It has been known that G. nipponicum adults are found in esophageal tumors of weasels, M. sibirica itasi and M. sibirica coreana, while most of other Gnathostoma spp. are usually found in the stomach of definitive hosts, including cats, dogs, and pigs [17]. However, in the present study, the worms were detected in the stomach of Jeju weasels, M. sibilica quelpartis. It is interesting that habitats of G. nipponicum in the definitive hosts are different between weasels from Japan and from Korea. Molecular genetic studies may be needed to know what is differential points between Japanese and Korean worms, although they are morphologically identical.

ACKNOWLEDGEMENTS

We thank the party of environmentalists of Jeju-do (Province) for their help in collection of road-killed weasels.

CONFLICT OF INTEREST

The authors have no conflicts of interest concerning the work reported in this paper.

REFERENCES

1. Kim YK. A study on Gnathostoma (1) An investigation into the geographical distribution of larvae on the second and third stage in Gyeongsang Nam do. Bull Pusan Nat Univ (Natur Sci) 1973;15: 111-116.

2. Sohn WM, Kho WG, Lee SH. Larval Gnathostoma nipponicum found in the imported Chinese loaches. Korean J Parasitol 1993;31: 347-352. PMID: 8297892.
crossref pmid
3. Sohn WM, Lee SH. Identification of larval Gnathostoma obtained from imported Chinese loaches. Korean J Parasitol 1996;34: 161-167. PMID: 8843692.
crossref pmid
4. Sohn WM, Lee SH. The first discovery of larval Gnathostoma hispidum (Nematoda: Gnathostomidae) from a snake host, Agkistrodon brevicaudus. Korean J Parasitol 1998;36: 81-89. PMID: 9637825.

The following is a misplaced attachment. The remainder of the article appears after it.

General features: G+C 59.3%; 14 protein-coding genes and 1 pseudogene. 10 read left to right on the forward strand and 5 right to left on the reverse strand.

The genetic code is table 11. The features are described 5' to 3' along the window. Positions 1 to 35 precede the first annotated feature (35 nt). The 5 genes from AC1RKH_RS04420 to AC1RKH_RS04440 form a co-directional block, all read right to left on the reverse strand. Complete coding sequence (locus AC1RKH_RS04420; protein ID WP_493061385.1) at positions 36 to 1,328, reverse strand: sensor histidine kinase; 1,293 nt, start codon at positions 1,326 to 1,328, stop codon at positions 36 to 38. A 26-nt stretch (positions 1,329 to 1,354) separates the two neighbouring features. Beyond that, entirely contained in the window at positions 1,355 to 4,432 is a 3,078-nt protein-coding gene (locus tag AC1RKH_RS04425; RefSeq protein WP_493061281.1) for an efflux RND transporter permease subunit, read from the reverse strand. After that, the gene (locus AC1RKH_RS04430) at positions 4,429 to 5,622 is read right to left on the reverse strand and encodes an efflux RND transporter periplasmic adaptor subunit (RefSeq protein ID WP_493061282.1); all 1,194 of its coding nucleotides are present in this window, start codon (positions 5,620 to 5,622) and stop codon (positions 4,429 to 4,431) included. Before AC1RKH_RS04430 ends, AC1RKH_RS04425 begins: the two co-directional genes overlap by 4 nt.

crossref pmid
5. Cho SH, Kim TS, Kong Y, Na BK, Sohn WM. Larval Gnathostoma hispidum detected in the red banded odd-tooth snake, Dinodon rufozonatum rufozonatum, from China. Korean J Parasitol 2007;45: 191-198. PMID: 17876164.
crossref pmid pmc
6. Yoshida S. Gnathostoma spinigerum Owen, 1836, causing the esophageal tumor of the Japanese weasel. Nisshin Igaku 1931;20: 1604-1618 (in Japanese).

7. Yoshida S. Observations on Gnathostoma spinigerum Owen, 1836, cause of esophageal tumor of the Japanese mink Luteola itatsi itatsi (Temmink, 1844), with especial reference to its life history. Jap J Zool 1934;6: 113-122 (in Japanese).

8. Yoshida S. Contribution to the study on Gnathostoma spinigerum Owen, 1836, cause of esophageal tumor of the Japanese mink, with especial reference to its life history. Trans 9th Congress FEATM Nanking 1934;1: 625-630 (in Japanese).

9. Miyazaki I, Umetani T. A morphological study of Gnathostoma nipponicum parasitic in the weasel in Kyushu. Jap J Clin Exp Med 1950;27: 112-116 (in Japanese).

10. Katagiri S, Oturu M. Distribution of Gnathostoma nipponicum in Hokuriku and Ou districts, Japan (Nematoda: Gnathostomatidae). Med Biol 1957;43: 199-202 (in Japanese).

11. Ashizawa H, Kugi G, Nosaka D, Tateyama S, Yanai T. Natural infection of weasels with Gnathostoma nipponicum in Oita Prefecture, Japan. Bull Fac Agr Miyazaki Univ 1978;25: 85-92 (in Japanese).

12. Gyoten J, Nishida H. 1978. On the Gnathostoma nipponicum in Kagawa Prefecture. Jpn J Parasitol 1978;27: 411-416 (in Japanese).

13. Koga M, Ishii Y. Larval gnathostomes found in reptiles in Japan and experimental life cycle of Gnathostoma nipponicum. J Parasitol 1981;67: 565-570.
crossref